No flights of fancy for them
Three pilots—two from Jet airlines and one from Indian airlines—were grounded recently after they were found to have sleep problems. Anil Kumar from Indian Airlines (IA) slept through a meeting while the others, Raman Kapoor and Shailesh Gupta, working with Jet Airways, were noticed yawning continuously prior to boarding.delhi Updated: Jun 18, 2012 01:37 IST
Three pilots—two from Jet airlines and one from Indian airlines—were grounded recently after they were found to have sleep problems. Anil Kumar from Indian Airlines (IA) slept through a meeting while the others, Raman Kapoor and Shailesh Gupta, working with Jet Airways, were noticed yawning continuously prior to boarding.
Sleep tests found that Kumar and Kapoor were found to be suffering from sleep apnea—breathing temporarily stops during sleep due to blockage of the upper airways, while Gupta suffered from narcolepsy— a sleep disorder caused by dysfunction of the brain mechanism controlling sleeping and waking. If you have narcolepsy, you may have “sleep attacks” while in the middle of talking, working, or even driving."Actually, the only time the pilot has to be complete alert and awake is at the time of take-off and landing," said Kumar, captain with IA. "Everything is well controlled because of the auto-pilot, which turns on once the flight has attained a certain altitude. But the only worrying point is if the auto-pilot gets disconnected because of some snag, it could be fatal as the path could alter," he explained.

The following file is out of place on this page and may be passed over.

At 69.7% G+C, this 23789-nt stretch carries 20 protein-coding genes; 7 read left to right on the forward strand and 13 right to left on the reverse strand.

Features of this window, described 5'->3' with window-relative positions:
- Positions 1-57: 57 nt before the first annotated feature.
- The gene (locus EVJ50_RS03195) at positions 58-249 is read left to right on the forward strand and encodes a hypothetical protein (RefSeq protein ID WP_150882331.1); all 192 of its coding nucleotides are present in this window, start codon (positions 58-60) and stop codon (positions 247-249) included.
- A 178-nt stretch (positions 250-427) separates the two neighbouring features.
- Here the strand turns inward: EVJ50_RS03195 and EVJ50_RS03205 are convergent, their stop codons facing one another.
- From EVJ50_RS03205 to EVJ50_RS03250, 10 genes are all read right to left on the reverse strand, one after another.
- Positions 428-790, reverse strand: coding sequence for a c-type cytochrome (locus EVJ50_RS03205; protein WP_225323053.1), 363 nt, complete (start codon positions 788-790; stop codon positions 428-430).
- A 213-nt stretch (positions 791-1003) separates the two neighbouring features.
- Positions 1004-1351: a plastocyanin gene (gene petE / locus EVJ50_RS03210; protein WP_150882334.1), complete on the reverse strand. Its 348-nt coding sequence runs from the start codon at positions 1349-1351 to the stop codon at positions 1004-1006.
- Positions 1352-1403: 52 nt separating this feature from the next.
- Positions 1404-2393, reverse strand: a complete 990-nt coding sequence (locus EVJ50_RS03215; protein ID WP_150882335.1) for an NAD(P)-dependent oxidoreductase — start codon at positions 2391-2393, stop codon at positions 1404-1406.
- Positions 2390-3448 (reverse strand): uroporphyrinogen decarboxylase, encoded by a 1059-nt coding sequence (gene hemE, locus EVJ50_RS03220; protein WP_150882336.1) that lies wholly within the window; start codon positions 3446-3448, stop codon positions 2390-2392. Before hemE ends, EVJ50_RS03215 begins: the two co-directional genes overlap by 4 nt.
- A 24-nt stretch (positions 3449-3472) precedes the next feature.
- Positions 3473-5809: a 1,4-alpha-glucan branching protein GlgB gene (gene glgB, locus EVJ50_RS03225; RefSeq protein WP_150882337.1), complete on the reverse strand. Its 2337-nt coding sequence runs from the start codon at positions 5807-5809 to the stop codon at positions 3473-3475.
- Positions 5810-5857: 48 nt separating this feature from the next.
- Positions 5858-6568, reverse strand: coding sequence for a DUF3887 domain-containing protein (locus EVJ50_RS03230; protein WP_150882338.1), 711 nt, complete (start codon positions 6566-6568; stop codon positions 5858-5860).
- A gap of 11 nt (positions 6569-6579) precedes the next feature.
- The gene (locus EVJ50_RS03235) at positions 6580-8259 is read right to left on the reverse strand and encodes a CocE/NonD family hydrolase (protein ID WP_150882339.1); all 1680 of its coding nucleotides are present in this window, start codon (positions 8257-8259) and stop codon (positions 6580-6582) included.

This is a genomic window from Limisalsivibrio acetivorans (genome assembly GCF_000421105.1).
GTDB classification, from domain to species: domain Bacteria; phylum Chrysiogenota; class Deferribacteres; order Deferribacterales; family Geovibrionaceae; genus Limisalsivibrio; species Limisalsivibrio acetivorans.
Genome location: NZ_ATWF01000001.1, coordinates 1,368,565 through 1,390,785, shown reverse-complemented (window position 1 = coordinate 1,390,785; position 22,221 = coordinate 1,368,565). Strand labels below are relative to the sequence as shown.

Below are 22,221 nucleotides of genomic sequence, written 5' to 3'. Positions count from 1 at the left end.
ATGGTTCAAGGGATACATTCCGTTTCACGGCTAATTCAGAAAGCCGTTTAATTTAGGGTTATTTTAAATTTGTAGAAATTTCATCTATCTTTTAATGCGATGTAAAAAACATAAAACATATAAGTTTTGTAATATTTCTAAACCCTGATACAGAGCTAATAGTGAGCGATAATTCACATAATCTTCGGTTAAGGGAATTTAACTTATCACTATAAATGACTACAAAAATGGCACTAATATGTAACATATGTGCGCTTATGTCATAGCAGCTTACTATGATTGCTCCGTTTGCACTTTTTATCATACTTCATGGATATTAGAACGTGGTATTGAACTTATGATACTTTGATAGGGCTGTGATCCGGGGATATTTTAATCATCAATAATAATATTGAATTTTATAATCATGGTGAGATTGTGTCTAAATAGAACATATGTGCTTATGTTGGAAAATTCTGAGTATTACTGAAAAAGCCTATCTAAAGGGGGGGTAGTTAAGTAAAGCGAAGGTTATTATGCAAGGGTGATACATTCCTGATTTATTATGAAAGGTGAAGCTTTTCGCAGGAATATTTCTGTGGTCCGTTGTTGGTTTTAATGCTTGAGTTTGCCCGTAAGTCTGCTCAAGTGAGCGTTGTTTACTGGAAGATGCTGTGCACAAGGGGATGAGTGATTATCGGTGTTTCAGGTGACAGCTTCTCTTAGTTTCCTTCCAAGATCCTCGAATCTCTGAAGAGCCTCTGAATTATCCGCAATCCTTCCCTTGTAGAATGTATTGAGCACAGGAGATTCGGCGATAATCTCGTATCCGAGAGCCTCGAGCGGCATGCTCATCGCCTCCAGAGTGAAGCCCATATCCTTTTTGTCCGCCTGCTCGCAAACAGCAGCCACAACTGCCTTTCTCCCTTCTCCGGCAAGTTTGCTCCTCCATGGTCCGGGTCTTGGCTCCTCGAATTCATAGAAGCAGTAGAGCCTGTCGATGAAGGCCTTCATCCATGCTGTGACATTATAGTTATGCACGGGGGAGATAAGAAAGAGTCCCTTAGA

Gupta, a pilot with Jet Airlines, said that there had been instances when both the pilot and his co-pilot had dozed off. “Actually, 40% pilots flying internationally are sleep deprived but most will never admit,” he said.
“At least 70% of my patients are those who’ve had some kind of a brush with accident. Poor sleep takes a toll on one’s concentration, efficiency and ability to handle work,” said Dr Sanjay Manchanda, consultant, sleep medicine, Sir Ganga Ram Hospital, New Delhi. “Sleep problems often get aggravated in those who are sleep starved. Pilots, bus and truck drivers, call centre executives, people in service industry are some professionals whose medical condition is almost always diagnosed because of their irregular time clocks,” he said.
“This is not only with pilots. It depends on what kind of jobs one does. A mismatch between sleep time and work time (circadian factors) often contributes to sleep problems. A sleep-deprived person is more likely to commit errors, cognitive problems also occur—and they may worsen if one has a sleep disorder syndrome,” said Dr JC Suri, sleep specialist at Safdarjung Hospital.
“If you repeatedly wake up feeling tired or sleepy, then you know that you should look up a doctor,” he says.
“Sleep is a necessity, not a luxury. Although the airlines sometimes pin-point one or two pilots and advise them sleep tests, this is not enough. India should devise routine sleep tests on all pilots to ensure safety of passengers,” said Dr MS Kanwar, consultant, sleep medicine at Apollo Hospital.
According to US law, pilots and interstate commercial drivers are required to undergo a two-year medical exam to check sleep disorders. “In India, no sleep tests are conducted. Pilots have a limit of flying no more than 10 hours at a stretch after which they get a 24-hour mandatory rest period. Most Indian Airlines pilots do not do more 2-3 hours of flying,” said an Air India official.
(All names of pilots have been changed on request)